Fined 2s 6d for costs.
DUKINFIELD NOT CABLESS
Sir, - The writer of the paragraph in the
Reporter of Saturday last regarding Dukinfield
being cabless is labouring under a mistake, as
Mr John BEARD, undertaker, of 32 Birch-lane, is
also a cab proprietor, and is about to have a
stand at the junction of King-street and Astley-street.
Sergeant MUNROE, who for three years has been
clerk of the Hurst Police Station, is leaving
to take up similar duties at Skerton, near Lancaster.
The reason for his taking this step is illness
in his family. His removal will cause regret to
the constables and others who have come in contact
with him, as he has been very well liked for his
cheerful and obliging disposition, and he will
carry with him the good wishes of his friends.
Sergeant HALLIWELL, of Skerton, will succeed him.
ROUGH PLAY Two young
fellows belonging to Hurst Nook started to have
fun with each other on Wednesday evening. One
pulled the other about until they commenced
to wrestle, and the contest who should be master
became eventually rather more than play, and
resulted in one of them, named Arthur TURNER,
having his leg broken. He was conveyed to the
Infirmary in a spring cart.
BREACHES OF THE PEACE
Emma ALLCOCK was before the Ashton County Justices
on Wednesday, charged with committing a breach
of the peace at Hurst on June 1st. Defendant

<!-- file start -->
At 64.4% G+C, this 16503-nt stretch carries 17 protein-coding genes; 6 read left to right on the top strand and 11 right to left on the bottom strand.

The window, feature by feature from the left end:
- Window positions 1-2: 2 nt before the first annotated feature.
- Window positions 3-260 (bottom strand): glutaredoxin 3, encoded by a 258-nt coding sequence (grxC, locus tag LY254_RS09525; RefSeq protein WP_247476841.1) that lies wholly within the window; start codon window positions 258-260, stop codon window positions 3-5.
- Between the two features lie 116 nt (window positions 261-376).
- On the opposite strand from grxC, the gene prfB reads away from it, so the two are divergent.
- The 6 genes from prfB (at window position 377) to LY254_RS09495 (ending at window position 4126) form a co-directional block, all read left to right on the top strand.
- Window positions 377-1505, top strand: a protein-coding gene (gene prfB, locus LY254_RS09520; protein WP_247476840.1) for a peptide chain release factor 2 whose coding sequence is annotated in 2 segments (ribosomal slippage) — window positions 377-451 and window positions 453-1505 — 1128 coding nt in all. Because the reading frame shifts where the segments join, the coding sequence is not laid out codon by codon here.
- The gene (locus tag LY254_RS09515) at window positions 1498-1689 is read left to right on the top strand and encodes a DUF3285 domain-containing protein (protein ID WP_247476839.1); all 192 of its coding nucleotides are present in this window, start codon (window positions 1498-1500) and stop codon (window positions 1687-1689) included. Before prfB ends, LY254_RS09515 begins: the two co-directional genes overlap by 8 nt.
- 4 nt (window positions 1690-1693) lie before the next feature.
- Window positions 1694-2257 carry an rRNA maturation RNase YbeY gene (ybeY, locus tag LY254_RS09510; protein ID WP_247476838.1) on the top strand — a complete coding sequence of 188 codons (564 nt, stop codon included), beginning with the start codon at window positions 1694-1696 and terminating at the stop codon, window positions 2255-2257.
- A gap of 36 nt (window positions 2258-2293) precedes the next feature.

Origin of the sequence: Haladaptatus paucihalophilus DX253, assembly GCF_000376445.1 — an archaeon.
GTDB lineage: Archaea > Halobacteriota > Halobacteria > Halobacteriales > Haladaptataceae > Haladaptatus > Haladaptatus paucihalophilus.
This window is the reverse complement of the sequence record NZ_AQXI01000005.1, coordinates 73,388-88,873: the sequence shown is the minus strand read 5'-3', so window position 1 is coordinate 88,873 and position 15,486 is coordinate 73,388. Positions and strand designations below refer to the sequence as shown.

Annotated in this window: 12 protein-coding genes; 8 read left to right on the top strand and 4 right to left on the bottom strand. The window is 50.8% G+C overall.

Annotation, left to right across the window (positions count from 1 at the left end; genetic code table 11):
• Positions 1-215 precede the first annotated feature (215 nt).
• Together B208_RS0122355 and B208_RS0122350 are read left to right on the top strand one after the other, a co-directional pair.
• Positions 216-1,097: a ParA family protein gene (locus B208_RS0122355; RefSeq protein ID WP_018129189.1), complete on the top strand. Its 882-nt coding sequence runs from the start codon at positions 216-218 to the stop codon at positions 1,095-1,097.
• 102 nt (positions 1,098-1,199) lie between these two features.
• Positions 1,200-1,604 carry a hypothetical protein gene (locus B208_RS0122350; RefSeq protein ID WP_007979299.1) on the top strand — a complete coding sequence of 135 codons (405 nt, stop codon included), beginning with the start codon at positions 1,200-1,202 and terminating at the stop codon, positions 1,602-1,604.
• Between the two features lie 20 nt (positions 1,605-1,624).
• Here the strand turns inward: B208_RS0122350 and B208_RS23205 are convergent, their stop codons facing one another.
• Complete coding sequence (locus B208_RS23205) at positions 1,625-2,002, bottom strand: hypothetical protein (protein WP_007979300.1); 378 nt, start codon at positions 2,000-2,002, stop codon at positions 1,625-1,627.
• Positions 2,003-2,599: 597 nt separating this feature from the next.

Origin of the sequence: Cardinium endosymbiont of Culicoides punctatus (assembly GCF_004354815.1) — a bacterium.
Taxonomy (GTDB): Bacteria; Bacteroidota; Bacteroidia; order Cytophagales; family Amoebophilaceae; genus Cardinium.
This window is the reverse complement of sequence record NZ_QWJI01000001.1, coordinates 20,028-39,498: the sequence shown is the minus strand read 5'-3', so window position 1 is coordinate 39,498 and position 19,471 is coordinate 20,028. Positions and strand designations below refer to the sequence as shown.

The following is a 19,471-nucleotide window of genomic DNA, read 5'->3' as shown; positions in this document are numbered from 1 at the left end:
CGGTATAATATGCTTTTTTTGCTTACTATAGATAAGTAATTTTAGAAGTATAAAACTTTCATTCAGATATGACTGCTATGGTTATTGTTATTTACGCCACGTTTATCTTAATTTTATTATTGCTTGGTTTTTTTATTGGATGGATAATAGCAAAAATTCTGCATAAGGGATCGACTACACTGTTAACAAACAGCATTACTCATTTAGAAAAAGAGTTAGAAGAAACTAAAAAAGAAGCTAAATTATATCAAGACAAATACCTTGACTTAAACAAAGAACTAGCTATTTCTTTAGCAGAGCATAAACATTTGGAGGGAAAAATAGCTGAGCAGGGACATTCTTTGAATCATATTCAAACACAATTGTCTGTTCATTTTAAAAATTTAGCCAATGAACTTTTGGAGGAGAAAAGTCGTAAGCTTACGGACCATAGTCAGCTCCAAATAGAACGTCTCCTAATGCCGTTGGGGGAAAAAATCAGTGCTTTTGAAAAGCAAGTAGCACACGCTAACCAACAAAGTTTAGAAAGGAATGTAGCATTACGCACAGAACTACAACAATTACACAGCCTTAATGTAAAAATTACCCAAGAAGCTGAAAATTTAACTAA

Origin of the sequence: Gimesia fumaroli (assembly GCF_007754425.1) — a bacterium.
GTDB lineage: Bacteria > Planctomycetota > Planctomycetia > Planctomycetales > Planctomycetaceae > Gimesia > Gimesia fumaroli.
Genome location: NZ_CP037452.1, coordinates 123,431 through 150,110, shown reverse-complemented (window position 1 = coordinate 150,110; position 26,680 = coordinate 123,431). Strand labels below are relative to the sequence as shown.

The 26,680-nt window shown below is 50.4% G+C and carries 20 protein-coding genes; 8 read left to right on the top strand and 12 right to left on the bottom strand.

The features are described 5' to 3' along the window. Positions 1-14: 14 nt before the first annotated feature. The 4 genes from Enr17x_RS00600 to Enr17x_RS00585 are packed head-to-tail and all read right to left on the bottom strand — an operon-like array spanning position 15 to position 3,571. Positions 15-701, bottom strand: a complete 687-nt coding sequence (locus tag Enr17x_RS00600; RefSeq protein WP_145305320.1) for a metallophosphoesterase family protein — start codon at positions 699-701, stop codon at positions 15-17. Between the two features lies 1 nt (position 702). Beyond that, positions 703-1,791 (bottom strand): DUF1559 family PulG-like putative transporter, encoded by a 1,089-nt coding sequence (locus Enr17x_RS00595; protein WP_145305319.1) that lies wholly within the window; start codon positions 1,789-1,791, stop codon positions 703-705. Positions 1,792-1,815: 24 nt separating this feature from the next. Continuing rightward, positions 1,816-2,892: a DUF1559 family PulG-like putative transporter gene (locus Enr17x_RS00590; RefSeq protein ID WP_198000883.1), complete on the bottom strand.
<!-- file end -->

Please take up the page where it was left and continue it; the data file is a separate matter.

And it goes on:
said she was guilty of going to her own door
and ordering a drunken man away because she
had a child nearly dead. A constable
deposed to defendant shouting and using bad
language. Bound over in 40s to keep the
peace for three months. John KNOTT pleaded
guilty to committing a breach of the peace at
Hurst on June 13th, and was bound over in 40s
to keep the peace for three months.
SUDDEN DEATH OF A CHILD
On Friday, 28th June, an inquest was
held at the Church Inn, Hurst, by Mr J F PRICE,
on the body of Arnold STANSFIELD, aged 13 months,
the son of Joseph and Sarah STANSFIELD, of 202
King-street, who died at 4am on Wednesday, the
26th of June. From the evidence given, it appears
that the child had been very healthy from birth,
and on Tuesday night it was put to bed about
9.30pm, the parents following half an hour later.
It was then asleep and apparently all right.
At about 3.30am the mother awoke and found that
the child was ill. She took it downstairs and
told her husband to go for Dr HILTON. He did
so, but the doctor was not in, and on his return
the child was dead. Dr HILTON, who saw the body
at 8.30 gave it as his opinion that the child
died from convulsions. A verdict of "Death
from natural causes" was returned.
THE FIRE AT NEW MOSS COLLIERY
Sir, Seeing that the men thrown out
of work by fire are now appealing to the public
for help, the following facts may be of interest:
At the time of the fire there
were 1,000 men and boys employed at the colliery.
The number now employed is about 300. Some of
the remaining 700 have obtained employment elsewhere,
but as most collieries are working short time,
the majority are still out of employment.
These men, when working, have
always been ready to help others in distress,
in proof of which I may say that in 13 months,
from November 29th 1899 to January 3rd 1901,
in addition to carrying a very useful sick and
accident club, they subscribed about £400 (£397
17s 1d) to the war, Indian famine, and sick
Although the pits have been re-opened,
the damage underground is of such an extent
that it will be weeks before more men can be
employed, and unless help is obtained from the